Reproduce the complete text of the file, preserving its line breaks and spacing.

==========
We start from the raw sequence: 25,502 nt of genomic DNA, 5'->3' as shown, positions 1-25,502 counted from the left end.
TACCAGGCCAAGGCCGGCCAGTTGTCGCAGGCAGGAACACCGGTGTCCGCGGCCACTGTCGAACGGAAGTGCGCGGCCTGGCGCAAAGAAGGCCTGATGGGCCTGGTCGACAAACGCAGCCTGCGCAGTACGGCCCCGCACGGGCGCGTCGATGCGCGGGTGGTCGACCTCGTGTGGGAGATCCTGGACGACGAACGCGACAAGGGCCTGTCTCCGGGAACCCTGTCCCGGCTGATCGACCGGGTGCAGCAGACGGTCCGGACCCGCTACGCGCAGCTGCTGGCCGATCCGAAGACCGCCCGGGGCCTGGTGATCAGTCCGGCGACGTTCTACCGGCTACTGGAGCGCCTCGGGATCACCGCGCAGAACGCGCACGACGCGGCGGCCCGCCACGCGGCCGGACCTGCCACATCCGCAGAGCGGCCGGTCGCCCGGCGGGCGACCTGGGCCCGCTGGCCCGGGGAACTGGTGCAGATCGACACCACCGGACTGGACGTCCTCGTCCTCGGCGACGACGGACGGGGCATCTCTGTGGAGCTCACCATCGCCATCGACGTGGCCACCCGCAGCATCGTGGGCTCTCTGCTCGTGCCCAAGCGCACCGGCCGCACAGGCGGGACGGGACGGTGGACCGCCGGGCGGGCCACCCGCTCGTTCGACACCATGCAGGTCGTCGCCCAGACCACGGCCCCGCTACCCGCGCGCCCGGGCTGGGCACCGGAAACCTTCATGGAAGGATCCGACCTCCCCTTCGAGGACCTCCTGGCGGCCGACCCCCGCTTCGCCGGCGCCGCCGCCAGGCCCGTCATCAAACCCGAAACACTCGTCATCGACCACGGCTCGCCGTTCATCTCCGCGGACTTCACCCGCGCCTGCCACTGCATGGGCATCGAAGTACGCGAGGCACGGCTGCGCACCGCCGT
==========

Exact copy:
We start from the raw sequence: 25,502 nt of genomic DNA, 5'->3' as shown, positions 1-25,502 counted from the left end.
TACCAGGCCAAGGCCGGCCAGTTGTCGCAGGCAGGAACACCGGTGTCCGCGGCCACTGTCGAACGGAAGTGCGCGGCCTGGCGCAAAGAAGGCCTGATGGGCCTGGTCGACAAACGCAGCCTGCGCAGTACGGCCCCGCACGGGCGCGTCGATGCGCGGGTGGTCGACCTCGTGTGGGAGATCCTGGACGACGAACGCGACAAGGGCCTGTCTCCGGGAACCCTGTCCCGGCTGATCGACCGGGTGCAGCAGACGGTCCGGACCCGCTACGCGCAGCTGCTGGCCGATCCGAAGACCGCCCGGGGCCTGGTGATCAGTCCGGCGACGTTCTACCGGCTACTGGAGCGCCTCGGGATCACCGCGCAGAACGCGCACGACGCGGCGGCCCGCCACGCGGCCGGACCTGCCACATCCGCAGAGCGGCCGGTCGCCCGGCGGGCGACCTGGGCCCGCTGGCCCGGGGAACTGGTGCAGATCGACACCACCGGACTGGACGTCCTCGTCCTCGGCGACGACGGACGGGGCATCTCTGTGGAGCTCACCATCGCCATCGACGTGGCCACCCGCAGCATCGTGGGCTCTCTGCTCGTGCCCAAGCGCACCGGCCGCACAGGCGGGACGGGACGGTGGACCGCCGGGCGGGCCACCCGCTCGTTCGACACCATGCAGGTCGTCGCCCAGACCACGGCCCCGCTACCCGCGCGCCCGGGCTGGGCACCGGAAACCTTCATGGAAGGATCCGACCTCCCCTTCGAGGACCTCCTGGCGGCCGACCCCCGCTTCGCCGGCGCCGCCGCCAGGCCCGTCATCAAACCCGAAACACTCGTCATCGACCACGGCTCGCCGTTCATCTCCGCGGACTTCACCCGCGCCTGCCACTGCATGGGCATCGAAGTACGCGAGGCACGGCTGCGCACCGCCGT